By Robert Simonson
09 Feb 2013
|Photo by Joseph Marzullo/WENN|
Director Mark Brokaw's latest Broadway assignment presents a unique opportunity. He's been given the opportunity to stage a Richard Rodgers and Oscar Hammerstein II musical that has never before graced the Great White Way. Cinderella premiered as a 1957 television film starring Julie Andrews in the title role. Since then, it's been remade for television twice. It's also been given a number of live presentations, regionally, since the 1960s, with amendments to the TV script and score. The property's closest brush with Broadway was a national tour that played The Theatre at Madison Square Garden, in 2001; it was also produced by New York City Opera in 2005.
For this new Broadway production, the show has been updated for contemporary audiences with a new book by Douglas Carter Beane (Sister Act, Xanadu, Lysistrata Jones, The Little Dog Laughed, As Bees in Honey Drown). Additionally, four Rodgers and Hammerstein songs have been interpolated into the original score. We got a few minutes with Brokaw, known for directing Broadway's The Lyons, Cry-Baby, Reckless, The Constant Wife and After Miss Julie, and Off-Broadway's Lobby Hero, This Is Our Youth, How I Learned to Drive, The Dying Gaul and more.
Mark Brokaw: I got attached after Doug Beane. I think they approached Doug and then they approached me.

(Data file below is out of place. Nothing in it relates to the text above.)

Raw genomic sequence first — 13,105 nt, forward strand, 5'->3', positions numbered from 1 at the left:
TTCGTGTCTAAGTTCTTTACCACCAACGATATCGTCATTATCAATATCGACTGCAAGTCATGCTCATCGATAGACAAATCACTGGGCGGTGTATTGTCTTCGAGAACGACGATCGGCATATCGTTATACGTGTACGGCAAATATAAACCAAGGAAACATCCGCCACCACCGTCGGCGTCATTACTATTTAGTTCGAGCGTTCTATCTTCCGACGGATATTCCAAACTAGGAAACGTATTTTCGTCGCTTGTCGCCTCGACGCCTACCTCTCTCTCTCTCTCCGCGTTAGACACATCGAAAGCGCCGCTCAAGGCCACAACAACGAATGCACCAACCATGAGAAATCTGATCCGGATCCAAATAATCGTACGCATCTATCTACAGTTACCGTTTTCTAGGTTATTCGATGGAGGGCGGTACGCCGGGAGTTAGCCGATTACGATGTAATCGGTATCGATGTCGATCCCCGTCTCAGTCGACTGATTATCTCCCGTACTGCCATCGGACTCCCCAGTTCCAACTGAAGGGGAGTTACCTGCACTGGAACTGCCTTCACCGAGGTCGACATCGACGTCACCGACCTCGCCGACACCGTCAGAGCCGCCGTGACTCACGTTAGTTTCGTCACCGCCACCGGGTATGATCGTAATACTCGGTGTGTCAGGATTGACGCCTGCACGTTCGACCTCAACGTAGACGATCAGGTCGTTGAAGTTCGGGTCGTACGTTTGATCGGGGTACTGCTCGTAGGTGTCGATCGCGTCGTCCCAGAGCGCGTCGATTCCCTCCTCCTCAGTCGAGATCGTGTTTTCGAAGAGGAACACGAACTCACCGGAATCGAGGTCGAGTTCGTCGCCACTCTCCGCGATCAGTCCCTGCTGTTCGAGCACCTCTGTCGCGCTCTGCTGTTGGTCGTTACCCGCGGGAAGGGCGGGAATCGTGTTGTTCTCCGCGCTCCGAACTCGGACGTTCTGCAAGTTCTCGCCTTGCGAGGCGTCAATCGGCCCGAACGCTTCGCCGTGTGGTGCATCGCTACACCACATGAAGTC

At that time, did you have a history with Cinderella? Was it a show that you knew? Had you seen the original television broadcast?
MB: When I was in grade school, I saw the  Lesley Ann Warren version. The only thing I remembered about it was, it was always exciting to watch because it started with a curtain opening. A curtain would open and, at the end, a curtain would close. I felt I was watching a Broadway musical.
When you became involved in this production, was the concept for the staging already in place?
MB: You know, I think Doug had a very clear idea about how he wanted to approach the story. Some songs that are included in his version were already a part of his book. When I read the book, his point of view was so clear. I have to say, when they first called me about Cinderella, my first instinct was, "Hm." But as soon as I read his book I was immediately hooked.
Can you talk more about Beane's perspective? If I read the script, would I immediately recognize it as a Douglas Carter Beane piece of work?
MB: Oh, gosh! I think it has his trademark wit. It has his trademark intelligence. But I think it's different, because I don't think he's ever tackled material exactly like this before. I think he has very smartly reinvented the fairy tale — and, at the same time, with absolute respect for the story. I think he upends our expectations for the story, and keeps us on our toes. And he upends our expectations for the characters, as well.